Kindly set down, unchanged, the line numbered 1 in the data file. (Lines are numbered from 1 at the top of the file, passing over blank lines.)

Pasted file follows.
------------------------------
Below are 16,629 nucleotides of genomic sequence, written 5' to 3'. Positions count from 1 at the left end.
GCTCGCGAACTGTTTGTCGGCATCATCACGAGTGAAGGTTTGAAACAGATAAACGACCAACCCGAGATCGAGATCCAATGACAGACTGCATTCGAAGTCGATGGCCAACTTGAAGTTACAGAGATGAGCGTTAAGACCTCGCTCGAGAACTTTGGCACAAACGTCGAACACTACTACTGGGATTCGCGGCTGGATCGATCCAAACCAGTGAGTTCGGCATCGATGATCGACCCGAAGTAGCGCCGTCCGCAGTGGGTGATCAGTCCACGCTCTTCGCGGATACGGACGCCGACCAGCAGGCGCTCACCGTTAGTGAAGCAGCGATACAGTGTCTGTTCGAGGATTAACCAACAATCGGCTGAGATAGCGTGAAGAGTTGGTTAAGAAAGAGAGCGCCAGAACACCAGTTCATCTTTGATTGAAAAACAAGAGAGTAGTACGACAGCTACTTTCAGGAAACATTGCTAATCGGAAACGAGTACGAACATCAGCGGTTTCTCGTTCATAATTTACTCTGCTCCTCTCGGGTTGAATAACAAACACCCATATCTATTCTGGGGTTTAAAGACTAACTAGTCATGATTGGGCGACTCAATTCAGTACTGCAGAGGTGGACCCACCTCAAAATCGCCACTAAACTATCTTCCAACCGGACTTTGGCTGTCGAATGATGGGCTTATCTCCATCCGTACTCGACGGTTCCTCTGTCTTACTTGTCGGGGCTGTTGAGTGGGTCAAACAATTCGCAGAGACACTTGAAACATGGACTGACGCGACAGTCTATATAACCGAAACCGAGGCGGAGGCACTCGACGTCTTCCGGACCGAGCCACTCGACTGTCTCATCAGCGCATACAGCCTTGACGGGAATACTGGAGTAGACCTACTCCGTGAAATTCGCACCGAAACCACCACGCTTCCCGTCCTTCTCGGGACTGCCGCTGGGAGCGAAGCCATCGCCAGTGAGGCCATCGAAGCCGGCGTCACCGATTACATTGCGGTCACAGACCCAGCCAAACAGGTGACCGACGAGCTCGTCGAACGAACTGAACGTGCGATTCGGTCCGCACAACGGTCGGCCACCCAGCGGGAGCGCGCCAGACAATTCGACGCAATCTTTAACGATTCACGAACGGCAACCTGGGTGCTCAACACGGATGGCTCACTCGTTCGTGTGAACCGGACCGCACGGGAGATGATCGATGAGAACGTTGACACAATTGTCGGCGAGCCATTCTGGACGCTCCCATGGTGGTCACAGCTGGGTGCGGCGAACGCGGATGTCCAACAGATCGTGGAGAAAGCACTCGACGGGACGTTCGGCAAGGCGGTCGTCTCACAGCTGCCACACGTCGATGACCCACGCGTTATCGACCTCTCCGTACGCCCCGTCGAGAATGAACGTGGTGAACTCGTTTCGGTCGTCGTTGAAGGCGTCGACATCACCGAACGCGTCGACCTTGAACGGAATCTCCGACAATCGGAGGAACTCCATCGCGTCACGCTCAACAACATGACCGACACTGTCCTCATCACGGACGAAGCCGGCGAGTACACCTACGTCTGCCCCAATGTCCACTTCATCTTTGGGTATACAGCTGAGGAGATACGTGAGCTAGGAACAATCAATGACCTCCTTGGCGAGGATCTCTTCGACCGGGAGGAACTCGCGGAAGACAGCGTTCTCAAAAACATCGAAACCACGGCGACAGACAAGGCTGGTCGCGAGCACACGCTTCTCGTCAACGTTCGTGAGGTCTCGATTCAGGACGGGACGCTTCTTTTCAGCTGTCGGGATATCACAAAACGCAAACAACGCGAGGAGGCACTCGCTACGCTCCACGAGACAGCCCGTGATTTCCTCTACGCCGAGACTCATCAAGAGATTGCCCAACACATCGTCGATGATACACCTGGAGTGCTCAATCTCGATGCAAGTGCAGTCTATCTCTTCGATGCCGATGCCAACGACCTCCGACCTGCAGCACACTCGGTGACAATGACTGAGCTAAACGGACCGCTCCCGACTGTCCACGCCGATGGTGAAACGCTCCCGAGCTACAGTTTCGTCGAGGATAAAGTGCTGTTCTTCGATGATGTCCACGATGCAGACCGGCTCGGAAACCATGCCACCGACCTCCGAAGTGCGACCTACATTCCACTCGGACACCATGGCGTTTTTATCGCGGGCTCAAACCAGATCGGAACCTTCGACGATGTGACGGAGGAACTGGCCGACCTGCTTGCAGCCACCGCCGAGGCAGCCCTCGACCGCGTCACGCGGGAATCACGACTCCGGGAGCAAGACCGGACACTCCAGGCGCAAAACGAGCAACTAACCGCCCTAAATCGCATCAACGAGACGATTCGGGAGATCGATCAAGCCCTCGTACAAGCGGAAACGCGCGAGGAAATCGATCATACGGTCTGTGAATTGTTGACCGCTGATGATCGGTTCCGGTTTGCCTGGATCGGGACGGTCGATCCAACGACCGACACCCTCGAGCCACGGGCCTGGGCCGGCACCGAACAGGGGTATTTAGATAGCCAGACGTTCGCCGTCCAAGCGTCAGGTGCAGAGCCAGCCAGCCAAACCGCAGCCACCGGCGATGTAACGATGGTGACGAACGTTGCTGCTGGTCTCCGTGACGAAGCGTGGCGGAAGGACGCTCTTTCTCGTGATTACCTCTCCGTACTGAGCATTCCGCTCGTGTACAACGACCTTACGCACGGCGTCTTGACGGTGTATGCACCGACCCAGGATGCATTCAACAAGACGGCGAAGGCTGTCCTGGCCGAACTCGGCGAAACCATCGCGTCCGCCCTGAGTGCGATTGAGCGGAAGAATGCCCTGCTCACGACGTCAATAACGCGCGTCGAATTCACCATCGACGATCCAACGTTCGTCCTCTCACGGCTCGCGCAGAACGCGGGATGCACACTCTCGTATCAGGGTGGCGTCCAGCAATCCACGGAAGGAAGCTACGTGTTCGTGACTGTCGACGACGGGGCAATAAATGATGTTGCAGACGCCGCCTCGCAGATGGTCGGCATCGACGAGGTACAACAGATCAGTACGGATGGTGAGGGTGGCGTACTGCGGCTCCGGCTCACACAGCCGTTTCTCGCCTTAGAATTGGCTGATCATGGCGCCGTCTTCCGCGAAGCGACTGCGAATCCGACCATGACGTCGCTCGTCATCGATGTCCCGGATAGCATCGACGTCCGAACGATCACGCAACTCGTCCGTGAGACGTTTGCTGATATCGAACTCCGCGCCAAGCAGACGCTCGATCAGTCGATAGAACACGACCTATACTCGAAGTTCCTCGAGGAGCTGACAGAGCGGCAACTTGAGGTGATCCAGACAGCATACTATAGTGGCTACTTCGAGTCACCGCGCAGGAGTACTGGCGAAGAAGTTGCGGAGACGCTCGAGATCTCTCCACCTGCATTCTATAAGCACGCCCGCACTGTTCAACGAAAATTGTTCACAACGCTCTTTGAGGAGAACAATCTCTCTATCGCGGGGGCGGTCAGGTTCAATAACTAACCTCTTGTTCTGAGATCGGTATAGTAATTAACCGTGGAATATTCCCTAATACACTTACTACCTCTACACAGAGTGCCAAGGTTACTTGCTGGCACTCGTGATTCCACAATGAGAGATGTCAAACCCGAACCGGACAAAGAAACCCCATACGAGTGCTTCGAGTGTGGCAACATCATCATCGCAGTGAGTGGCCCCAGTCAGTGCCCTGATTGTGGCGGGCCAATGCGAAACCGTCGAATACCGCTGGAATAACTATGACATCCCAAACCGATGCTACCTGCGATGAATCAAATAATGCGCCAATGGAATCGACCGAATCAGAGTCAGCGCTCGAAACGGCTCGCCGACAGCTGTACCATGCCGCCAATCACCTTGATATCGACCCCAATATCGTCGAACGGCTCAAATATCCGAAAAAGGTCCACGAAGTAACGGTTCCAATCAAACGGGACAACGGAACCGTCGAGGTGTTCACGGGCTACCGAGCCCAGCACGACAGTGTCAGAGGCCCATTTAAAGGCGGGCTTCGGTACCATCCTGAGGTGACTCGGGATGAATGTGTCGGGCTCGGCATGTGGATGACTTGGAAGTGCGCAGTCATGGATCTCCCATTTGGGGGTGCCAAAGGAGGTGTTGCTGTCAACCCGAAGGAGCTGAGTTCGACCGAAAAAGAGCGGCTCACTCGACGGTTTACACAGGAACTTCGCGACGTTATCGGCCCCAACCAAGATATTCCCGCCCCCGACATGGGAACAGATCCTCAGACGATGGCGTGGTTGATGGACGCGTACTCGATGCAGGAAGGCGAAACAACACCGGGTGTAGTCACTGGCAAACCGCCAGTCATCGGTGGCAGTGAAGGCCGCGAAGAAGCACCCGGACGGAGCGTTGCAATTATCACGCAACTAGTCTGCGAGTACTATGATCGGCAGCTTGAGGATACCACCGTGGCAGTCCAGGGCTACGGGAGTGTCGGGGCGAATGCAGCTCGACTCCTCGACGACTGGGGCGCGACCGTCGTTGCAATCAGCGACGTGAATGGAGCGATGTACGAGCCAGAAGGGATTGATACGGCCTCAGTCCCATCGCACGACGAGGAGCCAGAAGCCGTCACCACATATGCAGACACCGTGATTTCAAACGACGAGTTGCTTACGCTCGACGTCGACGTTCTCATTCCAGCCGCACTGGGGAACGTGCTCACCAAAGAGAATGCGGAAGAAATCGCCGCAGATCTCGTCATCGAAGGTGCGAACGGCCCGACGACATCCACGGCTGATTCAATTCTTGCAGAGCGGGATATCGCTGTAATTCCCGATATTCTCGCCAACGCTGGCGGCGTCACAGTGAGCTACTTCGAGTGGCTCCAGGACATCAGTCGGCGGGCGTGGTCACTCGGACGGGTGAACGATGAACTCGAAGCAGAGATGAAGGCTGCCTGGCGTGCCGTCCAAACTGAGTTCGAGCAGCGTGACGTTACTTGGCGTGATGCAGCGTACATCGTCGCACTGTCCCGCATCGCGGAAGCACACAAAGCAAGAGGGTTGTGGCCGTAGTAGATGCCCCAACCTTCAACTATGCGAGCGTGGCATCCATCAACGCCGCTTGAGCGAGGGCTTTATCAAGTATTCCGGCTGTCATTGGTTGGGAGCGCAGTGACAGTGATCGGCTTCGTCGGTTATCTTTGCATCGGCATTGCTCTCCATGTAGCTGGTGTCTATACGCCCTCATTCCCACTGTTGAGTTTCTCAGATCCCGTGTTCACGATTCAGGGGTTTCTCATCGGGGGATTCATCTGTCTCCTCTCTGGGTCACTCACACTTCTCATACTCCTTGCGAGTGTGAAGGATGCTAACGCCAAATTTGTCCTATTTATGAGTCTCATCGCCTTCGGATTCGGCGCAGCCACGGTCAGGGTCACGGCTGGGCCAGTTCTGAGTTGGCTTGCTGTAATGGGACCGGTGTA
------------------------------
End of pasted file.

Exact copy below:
Below are 16,629 nucleotides of genomic sequence, written 5' to 3'. Positions count from 1 at the left end.